ST. LOUIS – Federal Reserve Bank of St. Louis President James Bullard discussed “A Tale of Two Narratives” on Tuesday during an event of the St. Louis Gateway Chapter of the National Association for Business Economics (NABE). In particular, he explained how the St. Louis Fed’s approach to near-term U.S. macroeconomic and monetary policy projections recently changed.1
Bullard noted that the St. Louis Fed’s previous narrative assumed that the economy is converging to a unique, long-run steady state and that values for key macroeconomic variables are essentially tending toward an average of their past values. With inflation and unemployment gaps near zero, he pointed out that business cycle dynamics appear to be over. Therefore, the implication under the old narrative is that “the policy rate would likely rise over the forecast horizon to be consistent with its steady state value.”
He then described how the St. Louis Fed’s new narrative differs from the previous one. “In the new narrative, the concept of a single, long-run steady state is abandoned. Instead, there is a set of possible regimes that the economy may visit,” he said. Bullard added that regimes are considered persistent and that switches between regimes, while possible, are not forecastable. In terms of monetary policy under this new narrative, the implication is that “the policy rate would likely remain essentially flat over the forecast horizon to remain consistent with the current regime.”
Bullard noted that the new approach delivers a simple forecast of U.S. macroeconomic outcomes over the next two and a half years. He indicated that the St. Louis Fed’s forecast is for real gross domestic product (GDP) growth of 2 percent, an unemployment rate of 4.7 percent and a Dallas Fed trimmed-mean personal consumption expenditures (PCE) inflation rate of 2 percent.
A regime-dependent policy rate path of 0.63 percent over the forecast horizon supports these forecasts for output, unemployment and inflation, he said, adding that “risks associated with this projected policy rate are likely to the upside.”
Bullard said that during the past several years, the St. Louis Fed’s typical medium-term forecast was for output to grow at an above-trend pace, for unemployment to decline, for inflation (net of commodity price effects) to overshoot 2 percent, and for policy rate increases to be consistent with the unique steady state. He noted that from the second half of 2013 to the first half of 2015, output growth and unemployment data supported the previous narrative. However, inflation barely moved during that period.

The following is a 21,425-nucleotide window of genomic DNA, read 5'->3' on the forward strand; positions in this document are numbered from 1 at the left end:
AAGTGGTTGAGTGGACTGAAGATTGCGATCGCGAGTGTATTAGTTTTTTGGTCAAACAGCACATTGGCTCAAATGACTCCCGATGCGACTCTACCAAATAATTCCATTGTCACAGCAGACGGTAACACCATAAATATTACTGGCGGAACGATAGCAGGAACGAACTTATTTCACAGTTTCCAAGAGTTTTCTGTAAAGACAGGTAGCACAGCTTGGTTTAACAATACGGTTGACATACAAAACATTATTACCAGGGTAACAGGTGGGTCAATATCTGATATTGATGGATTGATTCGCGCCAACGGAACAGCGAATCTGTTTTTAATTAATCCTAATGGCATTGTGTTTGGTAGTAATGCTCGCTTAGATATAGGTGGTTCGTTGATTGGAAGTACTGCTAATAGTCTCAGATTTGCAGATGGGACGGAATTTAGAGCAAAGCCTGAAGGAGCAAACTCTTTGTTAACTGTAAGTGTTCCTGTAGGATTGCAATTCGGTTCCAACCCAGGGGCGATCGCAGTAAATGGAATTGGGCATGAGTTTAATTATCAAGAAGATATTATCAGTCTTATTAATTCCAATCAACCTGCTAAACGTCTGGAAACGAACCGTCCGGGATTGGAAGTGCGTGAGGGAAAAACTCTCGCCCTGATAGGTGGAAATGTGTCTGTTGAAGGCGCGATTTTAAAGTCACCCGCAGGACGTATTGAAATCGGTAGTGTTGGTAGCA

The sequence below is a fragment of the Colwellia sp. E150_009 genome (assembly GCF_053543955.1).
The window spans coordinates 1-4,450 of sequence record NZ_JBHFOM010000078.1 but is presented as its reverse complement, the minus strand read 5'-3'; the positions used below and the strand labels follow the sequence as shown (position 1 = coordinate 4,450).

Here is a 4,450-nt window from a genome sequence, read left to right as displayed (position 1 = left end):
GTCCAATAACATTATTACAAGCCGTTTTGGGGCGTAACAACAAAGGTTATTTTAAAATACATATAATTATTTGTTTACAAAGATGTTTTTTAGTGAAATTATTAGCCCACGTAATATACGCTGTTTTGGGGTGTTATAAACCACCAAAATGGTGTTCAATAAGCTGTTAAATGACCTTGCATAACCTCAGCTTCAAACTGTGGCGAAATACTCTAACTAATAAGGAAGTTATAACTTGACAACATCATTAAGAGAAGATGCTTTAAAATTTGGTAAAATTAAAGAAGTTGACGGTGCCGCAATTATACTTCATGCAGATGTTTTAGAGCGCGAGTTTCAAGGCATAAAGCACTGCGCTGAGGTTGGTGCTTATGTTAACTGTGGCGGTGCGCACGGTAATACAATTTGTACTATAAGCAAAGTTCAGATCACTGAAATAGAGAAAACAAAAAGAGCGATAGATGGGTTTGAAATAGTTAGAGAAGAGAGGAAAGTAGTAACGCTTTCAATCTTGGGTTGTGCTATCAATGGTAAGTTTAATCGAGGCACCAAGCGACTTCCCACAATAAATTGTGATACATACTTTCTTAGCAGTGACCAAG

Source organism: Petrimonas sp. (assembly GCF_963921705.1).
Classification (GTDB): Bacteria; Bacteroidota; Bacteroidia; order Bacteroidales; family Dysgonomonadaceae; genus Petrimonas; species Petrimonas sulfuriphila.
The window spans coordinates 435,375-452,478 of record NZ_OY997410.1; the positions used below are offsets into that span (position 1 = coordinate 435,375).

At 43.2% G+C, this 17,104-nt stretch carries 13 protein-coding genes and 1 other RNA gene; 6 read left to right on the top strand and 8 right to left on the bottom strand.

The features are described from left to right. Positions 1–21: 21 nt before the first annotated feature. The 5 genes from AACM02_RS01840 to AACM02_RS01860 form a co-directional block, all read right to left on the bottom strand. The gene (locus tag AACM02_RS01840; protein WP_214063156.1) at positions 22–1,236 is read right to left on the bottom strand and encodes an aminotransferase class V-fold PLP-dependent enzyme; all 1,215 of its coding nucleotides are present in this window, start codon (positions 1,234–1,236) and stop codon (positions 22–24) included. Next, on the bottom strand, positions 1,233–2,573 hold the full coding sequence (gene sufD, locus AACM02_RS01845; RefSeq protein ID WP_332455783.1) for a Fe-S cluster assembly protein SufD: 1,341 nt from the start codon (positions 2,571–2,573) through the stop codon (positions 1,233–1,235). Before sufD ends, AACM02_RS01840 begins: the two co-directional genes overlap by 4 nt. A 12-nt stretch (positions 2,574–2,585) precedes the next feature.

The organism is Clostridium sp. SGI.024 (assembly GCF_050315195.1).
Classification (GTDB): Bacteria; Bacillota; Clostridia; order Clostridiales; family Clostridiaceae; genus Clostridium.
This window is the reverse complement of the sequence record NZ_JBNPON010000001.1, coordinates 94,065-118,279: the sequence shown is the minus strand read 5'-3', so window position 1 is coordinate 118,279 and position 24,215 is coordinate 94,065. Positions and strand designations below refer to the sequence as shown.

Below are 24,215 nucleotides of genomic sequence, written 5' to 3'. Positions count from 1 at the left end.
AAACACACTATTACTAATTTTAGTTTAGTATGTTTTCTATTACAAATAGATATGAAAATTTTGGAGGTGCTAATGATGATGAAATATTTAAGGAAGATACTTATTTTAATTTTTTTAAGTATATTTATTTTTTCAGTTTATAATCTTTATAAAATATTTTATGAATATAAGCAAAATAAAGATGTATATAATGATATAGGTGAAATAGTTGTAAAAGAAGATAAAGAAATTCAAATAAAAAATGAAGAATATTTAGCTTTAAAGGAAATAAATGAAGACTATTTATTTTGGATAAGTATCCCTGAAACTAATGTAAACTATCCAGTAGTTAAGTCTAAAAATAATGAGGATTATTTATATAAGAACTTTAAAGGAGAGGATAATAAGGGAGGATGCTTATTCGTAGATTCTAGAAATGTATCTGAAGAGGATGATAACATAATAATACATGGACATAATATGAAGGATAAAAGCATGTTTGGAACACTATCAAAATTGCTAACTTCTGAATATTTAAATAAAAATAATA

Also, Bullard explained, output growth has arguably slowed and is currently not far from a 2 percent trend, unemployment may not fall much below current values, and trimmed-mean PCE inflation is close to 2 percent but not rising rapidly.
“The usefulness of our previous narrative may have come to an end,” he noted.
Bullard said that the St. Louis Fed wanted to replace the certainty about where the economy is headed with a manageable expression of the uncertainty surrounding medium- and longer-term outcomes due to the different possible regimes the economy may visit.
As such, he discussed three important fundamental factors that determine the nature of the regimes: productivity growth, the real interest rate on short-term government debt and the state of the business cycle.
He noted that labor productivity growth has been low on average since at least 2011. Hence, this is viewed as a “low-productivity-growth regime.” Turning to the real rate of return on short-term government debt, Bullard noted that it has been exceptionally low by recent historical standards. This is viewed as a “low-real-rate regime.” Regarding the state of the business cycle, he said that “we have no reason to forecast a recession given the current state of the U.S. economy.” Therefore, this is viewed as a “no-recession regime.”
Because regime switches are not forecastable, he reiterated, the St. Louis Fed’s forecast is limited to a horizon of two and a half years, as the new approach does not include long-run projections.
He acknowledged that there are some risks to this forecast, including the fact that these fundamental factors could switch into new regimes. That is, the economy could switch to a high-productivity-growth regime, to a high-real-rate regime or to a recession state.
However, he concluded, “if a regime switch does occur, the policy rate path would have to change appropriately—it is still data dependent.”
1 For more details, see Bullard’s speech in London on June 30, “A New Characterization of the U.S. Macroeconomic and Monetary Policy Outlook,” and the St. Louis Fed’s statement released on June 17, “The St. Louis Fed's New Characterization of the Outlook for the U.S. Economy.”
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James Bullard is president and chief executive officer of the Federal Reserve Bank of St. Louis. In these roles, he participates in the Federal Open Market Committee (FOMC) and directs the activities of the Federal Reserve’s Eighth District.